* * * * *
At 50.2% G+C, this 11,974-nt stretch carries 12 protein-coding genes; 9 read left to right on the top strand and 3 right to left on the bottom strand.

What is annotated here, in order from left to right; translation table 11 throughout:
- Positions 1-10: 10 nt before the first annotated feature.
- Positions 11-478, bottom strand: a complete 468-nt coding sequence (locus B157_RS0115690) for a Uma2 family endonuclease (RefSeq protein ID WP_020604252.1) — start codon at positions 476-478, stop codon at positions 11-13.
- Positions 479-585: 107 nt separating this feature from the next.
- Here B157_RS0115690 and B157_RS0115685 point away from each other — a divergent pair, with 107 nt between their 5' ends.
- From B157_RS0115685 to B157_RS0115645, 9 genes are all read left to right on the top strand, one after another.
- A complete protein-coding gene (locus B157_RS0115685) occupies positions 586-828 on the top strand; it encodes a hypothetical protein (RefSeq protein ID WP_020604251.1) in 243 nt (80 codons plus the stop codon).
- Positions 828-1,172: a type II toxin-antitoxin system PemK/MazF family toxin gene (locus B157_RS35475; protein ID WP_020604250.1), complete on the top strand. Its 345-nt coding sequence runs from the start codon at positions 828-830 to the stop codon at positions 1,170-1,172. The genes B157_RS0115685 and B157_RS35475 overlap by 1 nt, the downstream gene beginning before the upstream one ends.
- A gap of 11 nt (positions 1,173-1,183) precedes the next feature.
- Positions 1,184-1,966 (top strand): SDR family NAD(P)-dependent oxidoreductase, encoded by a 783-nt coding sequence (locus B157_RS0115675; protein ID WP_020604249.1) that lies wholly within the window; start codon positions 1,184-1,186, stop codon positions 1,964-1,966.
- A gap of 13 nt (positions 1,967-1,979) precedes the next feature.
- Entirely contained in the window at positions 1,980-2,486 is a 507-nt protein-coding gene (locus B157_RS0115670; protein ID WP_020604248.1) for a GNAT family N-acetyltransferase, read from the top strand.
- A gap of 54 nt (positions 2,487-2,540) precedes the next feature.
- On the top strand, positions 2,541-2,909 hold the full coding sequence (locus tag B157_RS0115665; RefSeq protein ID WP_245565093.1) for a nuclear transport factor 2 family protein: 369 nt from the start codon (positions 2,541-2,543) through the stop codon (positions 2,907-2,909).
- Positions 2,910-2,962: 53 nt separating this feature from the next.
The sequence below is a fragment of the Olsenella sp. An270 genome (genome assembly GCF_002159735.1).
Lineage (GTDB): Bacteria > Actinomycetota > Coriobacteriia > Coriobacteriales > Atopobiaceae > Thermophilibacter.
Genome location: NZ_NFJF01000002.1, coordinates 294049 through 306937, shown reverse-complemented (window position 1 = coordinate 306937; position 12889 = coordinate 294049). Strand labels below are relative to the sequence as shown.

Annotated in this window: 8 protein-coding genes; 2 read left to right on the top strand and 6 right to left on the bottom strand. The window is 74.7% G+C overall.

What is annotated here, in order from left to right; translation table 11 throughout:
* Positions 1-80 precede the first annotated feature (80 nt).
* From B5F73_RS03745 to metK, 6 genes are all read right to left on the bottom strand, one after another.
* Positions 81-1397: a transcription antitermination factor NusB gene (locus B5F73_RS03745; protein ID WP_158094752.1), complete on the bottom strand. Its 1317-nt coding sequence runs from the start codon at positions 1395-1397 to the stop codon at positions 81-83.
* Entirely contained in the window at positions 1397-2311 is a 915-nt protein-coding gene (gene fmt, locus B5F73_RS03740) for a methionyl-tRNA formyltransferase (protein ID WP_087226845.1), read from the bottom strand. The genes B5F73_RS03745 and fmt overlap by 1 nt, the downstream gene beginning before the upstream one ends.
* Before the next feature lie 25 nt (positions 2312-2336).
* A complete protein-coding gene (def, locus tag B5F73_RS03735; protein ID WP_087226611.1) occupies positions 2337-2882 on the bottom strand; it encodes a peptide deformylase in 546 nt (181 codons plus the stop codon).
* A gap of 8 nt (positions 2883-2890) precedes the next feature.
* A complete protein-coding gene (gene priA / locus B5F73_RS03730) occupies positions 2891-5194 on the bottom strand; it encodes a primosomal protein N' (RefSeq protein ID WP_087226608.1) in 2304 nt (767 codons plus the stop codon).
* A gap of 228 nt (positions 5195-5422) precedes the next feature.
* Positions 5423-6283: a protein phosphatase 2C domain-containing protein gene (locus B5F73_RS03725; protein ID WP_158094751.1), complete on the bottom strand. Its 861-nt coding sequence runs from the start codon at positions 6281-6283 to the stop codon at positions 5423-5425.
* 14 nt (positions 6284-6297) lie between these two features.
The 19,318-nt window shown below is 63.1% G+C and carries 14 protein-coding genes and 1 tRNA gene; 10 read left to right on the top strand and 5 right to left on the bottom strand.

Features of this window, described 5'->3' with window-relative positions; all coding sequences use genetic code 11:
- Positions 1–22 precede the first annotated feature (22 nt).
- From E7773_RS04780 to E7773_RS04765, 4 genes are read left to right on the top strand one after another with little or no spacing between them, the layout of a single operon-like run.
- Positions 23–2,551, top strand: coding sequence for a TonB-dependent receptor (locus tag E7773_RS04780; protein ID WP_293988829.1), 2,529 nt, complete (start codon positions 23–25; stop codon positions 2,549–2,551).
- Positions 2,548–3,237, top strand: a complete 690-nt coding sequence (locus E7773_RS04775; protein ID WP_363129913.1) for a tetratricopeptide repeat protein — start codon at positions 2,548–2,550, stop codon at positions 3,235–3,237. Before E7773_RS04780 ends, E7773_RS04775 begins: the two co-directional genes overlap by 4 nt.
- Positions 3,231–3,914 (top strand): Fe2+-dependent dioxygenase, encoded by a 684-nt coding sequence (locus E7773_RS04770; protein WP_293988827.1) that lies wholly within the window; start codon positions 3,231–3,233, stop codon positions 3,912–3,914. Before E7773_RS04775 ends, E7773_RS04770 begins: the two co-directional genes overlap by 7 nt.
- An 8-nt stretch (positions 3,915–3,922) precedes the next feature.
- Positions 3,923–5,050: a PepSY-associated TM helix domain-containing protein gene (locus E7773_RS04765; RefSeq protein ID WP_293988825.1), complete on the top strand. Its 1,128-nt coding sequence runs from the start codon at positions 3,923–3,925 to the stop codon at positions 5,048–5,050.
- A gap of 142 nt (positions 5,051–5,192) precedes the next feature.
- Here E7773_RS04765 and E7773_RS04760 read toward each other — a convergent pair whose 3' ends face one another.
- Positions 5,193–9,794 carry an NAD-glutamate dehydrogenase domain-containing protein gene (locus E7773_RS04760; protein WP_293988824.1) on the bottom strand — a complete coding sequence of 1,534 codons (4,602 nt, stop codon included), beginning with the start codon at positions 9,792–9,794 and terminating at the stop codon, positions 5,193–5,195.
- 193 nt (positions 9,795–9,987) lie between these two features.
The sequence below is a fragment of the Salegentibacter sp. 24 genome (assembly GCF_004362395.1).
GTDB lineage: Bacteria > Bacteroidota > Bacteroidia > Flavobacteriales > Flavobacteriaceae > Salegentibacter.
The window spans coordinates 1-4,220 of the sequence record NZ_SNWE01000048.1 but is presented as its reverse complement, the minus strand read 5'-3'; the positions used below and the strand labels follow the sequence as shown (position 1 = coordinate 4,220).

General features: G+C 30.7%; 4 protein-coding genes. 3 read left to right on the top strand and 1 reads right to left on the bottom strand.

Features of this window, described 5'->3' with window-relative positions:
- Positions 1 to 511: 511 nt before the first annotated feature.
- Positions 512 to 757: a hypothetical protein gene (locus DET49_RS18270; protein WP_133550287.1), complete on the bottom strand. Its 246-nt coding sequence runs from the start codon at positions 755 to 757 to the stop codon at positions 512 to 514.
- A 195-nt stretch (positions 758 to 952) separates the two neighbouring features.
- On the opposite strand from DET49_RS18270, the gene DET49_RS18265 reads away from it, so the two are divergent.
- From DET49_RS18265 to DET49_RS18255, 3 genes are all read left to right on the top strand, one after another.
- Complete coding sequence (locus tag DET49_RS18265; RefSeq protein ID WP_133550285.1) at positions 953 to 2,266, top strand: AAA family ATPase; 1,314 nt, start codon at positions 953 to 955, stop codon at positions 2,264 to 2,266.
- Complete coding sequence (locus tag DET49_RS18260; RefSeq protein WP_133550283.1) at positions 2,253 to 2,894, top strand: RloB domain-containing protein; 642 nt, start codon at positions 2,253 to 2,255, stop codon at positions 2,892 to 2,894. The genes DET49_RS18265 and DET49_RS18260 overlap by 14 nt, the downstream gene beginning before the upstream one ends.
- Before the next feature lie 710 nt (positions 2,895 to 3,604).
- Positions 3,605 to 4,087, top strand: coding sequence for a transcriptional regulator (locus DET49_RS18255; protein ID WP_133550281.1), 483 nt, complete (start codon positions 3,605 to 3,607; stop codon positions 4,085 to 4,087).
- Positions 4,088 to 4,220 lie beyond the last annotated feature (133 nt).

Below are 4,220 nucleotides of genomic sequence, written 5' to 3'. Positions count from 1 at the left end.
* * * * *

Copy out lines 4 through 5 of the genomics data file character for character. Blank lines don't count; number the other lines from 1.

- Positions 11-478, bottom strand: a complete 468-nt coding sequence (locus B157_RS0115690) for a Uma2 family endonuclease (RefSeq protein ID WP_020604252.1) — start codon at positions 476-478, stop codon at positions 11-13.
- Positions 479-585: 107 nt separating this feature from the next.